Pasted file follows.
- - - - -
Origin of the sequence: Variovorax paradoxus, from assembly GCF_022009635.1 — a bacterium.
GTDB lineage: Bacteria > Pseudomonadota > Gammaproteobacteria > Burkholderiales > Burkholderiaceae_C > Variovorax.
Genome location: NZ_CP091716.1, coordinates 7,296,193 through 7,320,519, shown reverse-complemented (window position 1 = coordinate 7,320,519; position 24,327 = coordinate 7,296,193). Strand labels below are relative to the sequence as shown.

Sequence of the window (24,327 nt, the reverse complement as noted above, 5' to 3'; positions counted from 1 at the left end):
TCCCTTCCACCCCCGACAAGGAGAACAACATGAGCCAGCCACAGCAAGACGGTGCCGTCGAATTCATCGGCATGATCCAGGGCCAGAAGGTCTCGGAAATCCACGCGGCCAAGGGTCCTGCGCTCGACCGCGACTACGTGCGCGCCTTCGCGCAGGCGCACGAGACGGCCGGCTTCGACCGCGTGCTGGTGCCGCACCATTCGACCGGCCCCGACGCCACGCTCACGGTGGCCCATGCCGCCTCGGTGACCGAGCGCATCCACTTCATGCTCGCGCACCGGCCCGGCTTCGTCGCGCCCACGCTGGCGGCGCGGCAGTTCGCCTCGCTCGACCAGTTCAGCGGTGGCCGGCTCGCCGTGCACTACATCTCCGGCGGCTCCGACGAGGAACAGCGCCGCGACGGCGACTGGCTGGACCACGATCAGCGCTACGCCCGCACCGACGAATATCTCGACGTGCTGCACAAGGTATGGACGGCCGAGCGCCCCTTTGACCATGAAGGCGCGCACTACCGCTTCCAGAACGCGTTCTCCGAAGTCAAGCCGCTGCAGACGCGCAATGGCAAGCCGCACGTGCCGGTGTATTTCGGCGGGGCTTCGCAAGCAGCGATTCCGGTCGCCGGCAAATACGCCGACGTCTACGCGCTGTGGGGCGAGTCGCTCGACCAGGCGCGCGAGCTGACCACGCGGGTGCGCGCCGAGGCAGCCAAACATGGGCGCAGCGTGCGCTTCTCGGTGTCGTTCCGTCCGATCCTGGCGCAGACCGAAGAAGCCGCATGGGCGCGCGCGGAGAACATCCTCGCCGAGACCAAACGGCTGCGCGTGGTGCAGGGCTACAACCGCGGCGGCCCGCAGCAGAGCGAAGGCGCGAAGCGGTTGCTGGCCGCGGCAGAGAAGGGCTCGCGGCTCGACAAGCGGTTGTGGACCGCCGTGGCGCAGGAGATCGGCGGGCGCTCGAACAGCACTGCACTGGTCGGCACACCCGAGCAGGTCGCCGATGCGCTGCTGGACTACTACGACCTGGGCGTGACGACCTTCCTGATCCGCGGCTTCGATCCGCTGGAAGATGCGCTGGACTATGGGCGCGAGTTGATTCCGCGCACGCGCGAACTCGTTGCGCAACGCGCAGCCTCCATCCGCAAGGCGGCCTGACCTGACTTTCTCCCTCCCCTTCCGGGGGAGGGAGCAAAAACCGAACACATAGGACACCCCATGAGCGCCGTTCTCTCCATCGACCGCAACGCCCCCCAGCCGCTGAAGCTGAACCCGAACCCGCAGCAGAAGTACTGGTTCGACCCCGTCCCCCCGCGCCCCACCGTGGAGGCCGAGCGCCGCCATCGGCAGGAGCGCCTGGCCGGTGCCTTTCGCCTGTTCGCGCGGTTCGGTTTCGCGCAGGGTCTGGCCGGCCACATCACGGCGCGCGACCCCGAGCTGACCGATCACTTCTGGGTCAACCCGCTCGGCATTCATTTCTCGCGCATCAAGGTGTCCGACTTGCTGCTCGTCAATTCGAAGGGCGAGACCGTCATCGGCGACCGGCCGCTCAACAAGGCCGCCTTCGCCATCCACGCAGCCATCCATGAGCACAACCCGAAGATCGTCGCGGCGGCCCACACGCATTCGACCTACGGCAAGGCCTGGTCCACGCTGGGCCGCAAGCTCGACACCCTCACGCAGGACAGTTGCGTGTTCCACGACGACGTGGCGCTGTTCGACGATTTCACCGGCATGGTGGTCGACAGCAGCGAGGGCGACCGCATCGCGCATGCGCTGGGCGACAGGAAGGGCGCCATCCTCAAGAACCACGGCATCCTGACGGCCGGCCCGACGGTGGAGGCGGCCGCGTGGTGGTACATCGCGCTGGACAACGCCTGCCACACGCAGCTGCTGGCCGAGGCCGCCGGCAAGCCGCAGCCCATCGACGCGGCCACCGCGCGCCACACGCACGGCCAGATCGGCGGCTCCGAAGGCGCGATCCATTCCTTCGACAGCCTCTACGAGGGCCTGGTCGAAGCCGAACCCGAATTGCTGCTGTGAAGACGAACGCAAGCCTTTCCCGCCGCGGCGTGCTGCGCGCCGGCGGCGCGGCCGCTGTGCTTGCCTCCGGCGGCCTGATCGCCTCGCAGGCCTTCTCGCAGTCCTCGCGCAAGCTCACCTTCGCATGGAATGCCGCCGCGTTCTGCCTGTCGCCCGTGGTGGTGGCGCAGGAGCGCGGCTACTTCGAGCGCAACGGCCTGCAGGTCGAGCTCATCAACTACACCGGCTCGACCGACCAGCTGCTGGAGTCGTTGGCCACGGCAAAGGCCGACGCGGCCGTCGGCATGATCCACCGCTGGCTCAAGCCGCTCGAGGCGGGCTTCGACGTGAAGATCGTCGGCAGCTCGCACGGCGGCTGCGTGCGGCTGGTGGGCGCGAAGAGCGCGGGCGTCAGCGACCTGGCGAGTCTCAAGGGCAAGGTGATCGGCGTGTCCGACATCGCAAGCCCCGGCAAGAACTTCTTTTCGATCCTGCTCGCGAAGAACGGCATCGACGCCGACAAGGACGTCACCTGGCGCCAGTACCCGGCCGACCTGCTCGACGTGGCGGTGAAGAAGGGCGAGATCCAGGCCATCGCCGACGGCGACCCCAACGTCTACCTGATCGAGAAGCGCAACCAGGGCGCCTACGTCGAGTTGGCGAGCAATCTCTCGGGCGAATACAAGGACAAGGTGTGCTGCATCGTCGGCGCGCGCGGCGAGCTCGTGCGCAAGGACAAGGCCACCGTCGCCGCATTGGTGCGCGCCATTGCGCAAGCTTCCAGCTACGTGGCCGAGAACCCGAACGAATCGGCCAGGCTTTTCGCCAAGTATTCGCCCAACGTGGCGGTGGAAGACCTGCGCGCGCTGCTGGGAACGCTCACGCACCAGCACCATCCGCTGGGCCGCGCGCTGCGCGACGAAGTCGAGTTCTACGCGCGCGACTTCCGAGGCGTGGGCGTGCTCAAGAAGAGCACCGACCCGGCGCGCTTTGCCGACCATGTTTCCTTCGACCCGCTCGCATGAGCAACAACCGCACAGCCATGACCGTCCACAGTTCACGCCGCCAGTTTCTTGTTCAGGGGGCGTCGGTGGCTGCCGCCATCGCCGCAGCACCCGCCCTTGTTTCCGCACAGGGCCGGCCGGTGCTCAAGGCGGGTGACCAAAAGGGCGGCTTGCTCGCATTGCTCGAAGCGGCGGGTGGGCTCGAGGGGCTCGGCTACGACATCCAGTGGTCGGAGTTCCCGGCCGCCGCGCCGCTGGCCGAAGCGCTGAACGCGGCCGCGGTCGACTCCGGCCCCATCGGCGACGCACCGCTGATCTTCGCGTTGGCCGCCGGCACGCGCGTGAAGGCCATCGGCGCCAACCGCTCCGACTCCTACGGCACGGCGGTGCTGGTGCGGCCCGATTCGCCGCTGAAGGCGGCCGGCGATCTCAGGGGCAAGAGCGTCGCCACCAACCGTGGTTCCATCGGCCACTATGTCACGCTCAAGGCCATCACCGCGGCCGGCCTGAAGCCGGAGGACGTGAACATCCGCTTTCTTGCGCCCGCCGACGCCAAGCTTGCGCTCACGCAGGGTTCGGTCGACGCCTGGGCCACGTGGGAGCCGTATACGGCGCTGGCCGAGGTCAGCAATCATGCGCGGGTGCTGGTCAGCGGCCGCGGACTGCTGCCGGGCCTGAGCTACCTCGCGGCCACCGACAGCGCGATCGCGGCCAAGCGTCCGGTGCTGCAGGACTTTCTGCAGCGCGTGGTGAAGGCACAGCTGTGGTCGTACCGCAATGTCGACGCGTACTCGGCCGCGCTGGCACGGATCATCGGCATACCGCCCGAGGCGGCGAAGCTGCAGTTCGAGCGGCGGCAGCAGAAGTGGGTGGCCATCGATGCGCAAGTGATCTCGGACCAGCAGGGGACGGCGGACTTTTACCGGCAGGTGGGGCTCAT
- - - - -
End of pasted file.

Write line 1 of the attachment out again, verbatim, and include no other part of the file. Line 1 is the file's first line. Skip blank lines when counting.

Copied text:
Origin of the sequence: Variovorax paradoxus, from assembly GCF_022009635.1 — a bacterium.